While I was busy roasting a chicken and mashing the potatoes, she found a small advertisement in the classified section. A missionary was searching for a wife, and he invited interested women to fill out an application.”
Imelda’s eyes sparkled with merriment. “My! Now, that is extraordinary.”
“After Brianna and I quit laughing, she said, ‘Why don’t you check it out? You fit the criteria. You’re female, single, between the ages of twenty-five and thirty-five, and you’re a Christian.’”
My sister was right abo
I shifted a bit to face my captive audience. “Then that darling sister of mine had the nerve to remind me I clearly didn’t have any prospects, I wasn’t getting any younger, and I hadn’t been on a date in months—all of which is true. What could it hurt to apply? I figured it was probably a gag, anyway. And that’s how it started.”
Imelda rested her elbow on the armrest and herchin on her palm. “But aren’t you afraid this guy might turn out to be a psycho killer or something?”
Her kindhearted concern touched me. “Not really. He’s legit. He sent me a list of several references, including one from an old professor at Yale, and another from his seminary president. Everyone I called spouted effusive praise for Dr. Flynn. And there was a short, but sweet, bio on his social media page, not to mention some eye-catching photographs. He’s gorgeous. The fact that he’s the elusive tall, dark, and handsome, with the most spectacular silver-gray eyes, made the decision pretty simple.”
I caught my new buddy bouncing those curls again.
“Why not? I have weeks of vacation time coming and I’ve been longing to do something exciting. Besides, at home, it’s just Clark and me. It was easy to get away.” Not to mention it could be a blast taking this man down a peg or two. He needed a big-time attitude adjustment, and I was just the woman to give it to him. If only I’d had the opportunity with my last boyfriend
“My black and white tuxedo cat. Short for Clark Kent. He’s the only super man I’ve got.” I raised my hands in a shrug.
An attendant wheeled the beverage cart down the aisle, stopping next to a yawning Imelda. “What can I get you both?” Her pleasing, musical voice exuded cheerfulness. With her slim tan skirt, vibrant flowered scarf, and sensible heels, she was the perfect flight attendant.
Imelda asked for cranberry juice, and I ordered a much needed rum and Coke. The generous attendant handed me a cup of ice and the entire can of cola. What I really wanted was extra rum. I poured the rum and soda into the plastic cup, swirled the ice around the fizzy liquid, and took a long swallow. Next, I needed something sweet. I dug in my purse and grabbed a fresh package of chocolate crème cookies—I was never without something chocolate. I offered Imelda a cookie.
Her eyes shone at the sight of the treat. She helped herself, nibbled the edges, and licked her cookie-coated lips. “Please, go on with your story. What I’m wondering, though, is what if you don’t care for him?”
“Dr. Flynn is expecting me for two weeks, but I can leave any time.” I caught Imelda gazing at me askance. “Don’t worry. I’m a big girl. I’ll be fine.”
At least I hoped I would be. I’d been trying to still my restless heart since I left my apartment in Maryland that morning. I didn’t tend toward anxiety disorders, but who wouldn’t be nervous?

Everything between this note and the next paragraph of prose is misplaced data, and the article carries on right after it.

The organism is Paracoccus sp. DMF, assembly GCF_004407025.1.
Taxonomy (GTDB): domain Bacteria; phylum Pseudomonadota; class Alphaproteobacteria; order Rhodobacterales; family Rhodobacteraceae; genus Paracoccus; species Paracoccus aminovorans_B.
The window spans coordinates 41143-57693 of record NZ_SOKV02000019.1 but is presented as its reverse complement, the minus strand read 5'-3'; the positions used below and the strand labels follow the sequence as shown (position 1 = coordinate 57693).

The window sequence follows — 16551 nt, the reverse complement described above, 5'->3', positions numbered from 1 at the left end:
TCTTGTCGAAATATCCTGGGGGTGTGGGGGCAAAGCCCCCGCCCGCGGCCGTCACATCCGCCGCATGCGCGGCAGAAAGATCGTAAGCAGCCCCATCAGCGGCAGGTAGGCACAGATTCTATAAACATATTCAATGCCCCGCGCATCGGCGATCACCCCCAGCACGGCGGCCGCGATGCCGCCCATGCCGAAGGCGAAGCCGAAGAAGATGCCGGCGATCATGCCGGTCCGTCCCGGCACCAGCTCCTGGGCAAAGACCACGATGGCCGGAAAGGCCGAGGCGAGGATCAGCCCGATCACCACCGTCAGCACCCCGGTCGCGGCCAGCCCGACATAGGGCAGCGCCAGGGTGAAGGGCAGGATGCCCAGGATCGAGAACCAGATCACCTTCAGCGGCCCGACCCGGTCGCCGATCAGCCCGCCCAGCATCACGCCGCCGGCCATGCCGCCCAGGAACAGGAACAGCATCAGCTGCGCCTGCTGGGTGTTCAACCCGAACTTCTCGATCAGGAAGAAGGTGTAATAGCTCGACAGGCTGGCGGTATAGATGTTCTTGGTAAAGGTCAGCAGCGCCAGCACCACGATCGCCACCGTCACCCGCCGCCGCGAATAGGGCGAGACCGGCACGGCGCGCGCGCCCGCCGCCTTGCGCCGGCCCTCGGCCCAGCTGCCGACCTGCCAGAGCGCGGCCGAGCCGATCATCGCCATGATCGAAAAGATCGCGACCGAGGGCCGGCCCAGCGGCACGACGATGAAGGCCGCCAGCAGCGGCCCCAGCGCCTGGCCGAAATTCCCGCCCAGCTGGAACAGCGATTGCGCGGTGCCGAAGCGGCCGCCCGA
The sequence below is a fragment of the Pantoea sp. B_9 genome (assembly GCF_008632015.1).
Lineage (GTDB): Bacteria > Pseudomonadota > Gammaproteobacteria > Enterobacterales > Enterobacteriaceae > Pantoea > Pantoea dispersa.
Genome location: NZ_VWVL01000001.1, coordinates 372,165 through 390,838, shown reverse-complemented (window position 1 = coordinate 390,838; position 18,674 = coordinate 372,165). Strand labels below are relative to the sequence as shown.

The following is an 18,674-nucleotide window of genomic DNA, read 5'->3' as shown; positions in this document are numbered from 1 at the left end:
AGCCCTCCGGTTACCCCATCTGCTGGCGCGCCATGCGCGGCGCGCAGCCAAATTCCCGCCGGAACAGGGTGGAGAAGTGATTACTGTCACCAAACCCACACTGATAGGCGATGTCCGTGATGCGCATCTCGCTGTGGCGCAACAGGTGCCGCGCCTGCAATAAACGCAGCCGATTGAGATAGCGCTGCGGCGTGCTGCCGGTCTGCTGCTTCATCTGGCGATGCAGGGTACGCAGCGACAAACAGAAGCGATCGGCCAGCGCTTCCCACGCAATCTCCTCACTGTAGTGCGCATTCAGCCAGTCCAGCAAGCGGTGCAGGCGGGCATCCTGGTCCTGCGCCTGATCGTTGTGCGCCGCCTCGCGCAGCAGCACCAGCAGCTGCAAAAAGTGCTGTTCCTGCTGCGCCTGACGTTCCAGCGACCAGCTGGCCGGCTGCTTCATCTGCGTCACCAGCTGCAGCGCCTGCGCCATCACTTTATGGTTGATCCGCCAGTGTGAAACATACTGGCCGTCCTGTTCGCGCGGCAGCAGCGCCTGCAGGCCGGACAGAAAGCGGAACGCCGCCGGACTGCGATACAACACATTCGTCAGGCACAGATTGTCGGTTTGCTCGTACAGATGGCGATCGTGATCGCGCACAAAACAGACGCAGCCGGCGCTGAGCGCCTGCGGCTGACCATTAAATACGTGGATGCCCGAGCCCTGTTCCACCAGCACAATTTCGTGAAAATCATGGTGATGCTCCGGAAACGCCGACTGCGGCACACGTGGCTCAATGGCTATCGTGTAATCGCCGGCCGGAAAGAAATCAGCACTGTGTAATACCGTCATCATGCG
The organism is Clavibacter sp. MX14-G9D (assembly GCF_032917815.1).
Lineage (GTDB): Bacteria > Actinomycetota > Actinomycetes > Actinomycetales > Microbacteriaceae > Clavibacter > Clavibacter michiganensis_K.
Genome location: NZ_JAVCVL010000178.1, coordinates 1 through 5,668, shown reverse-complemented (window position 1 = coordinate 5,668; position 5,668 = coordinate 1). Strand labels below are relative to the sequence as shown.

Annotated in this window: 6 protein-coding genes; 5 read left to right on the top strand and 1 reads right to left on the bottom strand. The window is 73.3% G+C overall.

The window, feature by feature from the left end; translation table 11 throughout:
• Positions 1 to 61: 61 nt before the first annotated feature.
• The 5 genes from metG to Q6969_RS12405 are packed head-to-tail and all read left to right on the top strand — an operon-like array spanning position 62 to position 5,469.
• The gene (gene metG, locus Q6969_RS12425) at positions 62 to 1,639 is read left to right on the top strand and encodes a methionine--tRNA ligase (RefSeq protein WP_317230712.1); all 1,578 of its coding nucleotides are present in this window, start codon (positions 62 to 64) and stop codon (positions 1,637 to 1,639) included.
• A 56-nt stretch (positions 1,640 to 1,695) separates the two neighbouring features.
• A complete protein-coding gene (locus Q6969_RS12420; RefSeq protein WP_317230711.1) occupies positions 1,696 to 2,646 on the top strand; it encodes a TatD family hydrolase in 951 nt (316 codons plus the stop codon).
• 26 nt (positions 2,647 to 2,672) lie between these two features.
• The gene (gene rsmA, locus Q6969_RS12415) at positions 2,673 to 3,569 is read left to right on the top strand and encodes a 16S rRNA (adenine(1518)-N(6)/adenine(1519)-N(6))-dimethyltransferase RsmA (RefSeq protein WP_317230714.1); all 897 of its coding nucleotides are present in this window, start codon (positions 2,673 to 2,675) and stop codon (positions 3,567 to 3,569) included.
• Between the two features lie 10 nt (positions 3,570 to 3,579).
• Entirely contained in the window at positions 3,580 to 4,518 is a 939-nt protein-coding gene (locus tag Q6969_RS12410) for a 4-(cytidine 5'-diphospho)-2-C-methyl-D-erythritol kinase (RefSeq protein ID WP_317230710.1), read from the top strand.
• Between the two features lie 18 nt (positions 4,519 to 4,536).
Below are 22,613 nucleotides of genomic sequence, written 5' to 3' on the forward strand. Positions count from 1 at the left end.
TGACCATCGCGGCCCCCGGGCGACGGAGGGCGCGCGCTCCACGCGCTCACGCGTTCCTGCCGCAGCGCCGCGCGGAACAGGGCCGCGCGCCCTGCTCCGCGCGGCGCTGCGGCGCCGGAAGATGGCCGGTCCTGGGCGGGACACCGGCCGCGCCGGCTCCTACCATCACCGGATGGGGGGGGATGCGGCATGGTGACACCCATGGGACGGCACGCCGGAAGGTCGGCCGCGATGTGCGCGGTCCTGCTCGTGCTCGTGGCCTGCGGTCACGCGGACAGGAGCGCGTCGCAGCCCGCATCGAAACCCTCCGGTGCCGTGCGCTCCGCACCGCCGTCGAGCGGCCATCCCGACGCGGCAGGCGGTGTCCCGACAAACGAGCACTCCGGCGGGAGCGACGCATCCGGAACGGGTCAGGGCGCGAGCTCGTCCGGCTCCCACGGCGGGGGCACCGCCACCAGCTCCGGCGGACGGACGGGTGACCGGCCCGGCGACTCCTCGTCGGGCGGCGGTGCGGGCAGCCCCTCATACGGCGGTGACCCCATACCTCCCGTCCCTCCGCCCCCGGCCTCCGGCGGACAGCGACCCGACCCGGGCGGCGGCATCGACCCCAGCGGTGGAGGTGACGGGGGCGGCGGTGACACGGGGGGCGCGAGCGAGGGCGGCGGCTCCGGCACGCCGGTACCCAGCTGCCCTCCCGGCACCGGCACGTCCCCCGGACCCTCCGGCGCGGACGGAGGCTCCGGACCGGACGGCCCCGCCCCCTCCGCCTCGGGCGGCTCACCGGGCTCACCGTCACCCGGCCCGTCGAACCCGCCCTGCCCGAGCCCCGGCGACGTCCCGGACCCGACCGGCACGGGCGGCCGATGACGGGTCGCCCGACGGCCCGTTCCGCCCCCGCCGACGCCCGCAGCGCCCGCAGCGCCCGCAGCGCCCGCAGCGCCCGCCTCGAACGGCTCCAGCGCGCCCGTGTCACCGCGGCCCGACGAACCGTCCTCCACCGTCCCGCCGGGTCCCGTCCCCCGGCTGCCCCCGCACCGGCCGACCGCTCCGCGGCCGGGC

“I’m dying to know what questions he asked you.”
Imelda’s faint laugh lines crinkled at the edges. “Did he sound nice in his letters?”
Now how was I going to answer that? Some of his questions were so chauvinistic they’d raised my hackles. That was one of the reasons I was determined to do this. I didn’t plan to marry the sexist hunk, and it might serve him right if I jetted in, enjoyed an invigorating two-week vacation, and jetted out again. I didn’t even have to kiss him—although I might want to, if he was as hot as that picture.
A tiny pang of guilt crept up on me. Maybe I was being unfair, and maybe I’d end up giving him his money back, but, at least, I’d experience a new part of the planet, see some sights, and maybe buy some gifts for my family. Nudging away the twinge of remorse, I pulled another cookie out of the cellophane, and ran my tongue around the smooth white center—pure sugar bliss.
“The first few questions were what you might expect—my age, where I live, my background, and if I was a good, traditional Christian woman.” Hey, I believed in God, so I didn’t feel too bad bending the truth. “Some of the other questions made me laugh. My favorites were ‘Is your weight commensurate to your height?’ I must say, I had to give him credit for not asking the exact poundage. In his ‘deal-breakers’ section, he asked if the applicant was partial to NASCAR or professional wrestling. I was tempted to tell him I was a champion mud wrestler who raced souped-up vehicles on the weekends.”
Imelda’s tinkling laugh reminded me of a wind chime in a gentle breeze. Lovely. I wish my laugh had that delicate feminine sound. Mine boomed—more akin to an air horn. At least that was Brianna’s assertion. Sisters could be so caring and supportive.
“I wish you luck. If this whole thing doesn’t turn out to be as wonderful as you hope, you can always stay with me.”
Aww. What a kind offer. If everyone was as nice, we’d all be in good shape. “Now tell me about you. Brianna told me you grew up in Quezon City on the island of Luzon, and you go back every couple years to visit your family.”
Imelda described the beauty of her native land and gushed over her grandchildren’s exploits. She’d been planning this trip for months. How lucky was I that she was willing to come with me on my adventure?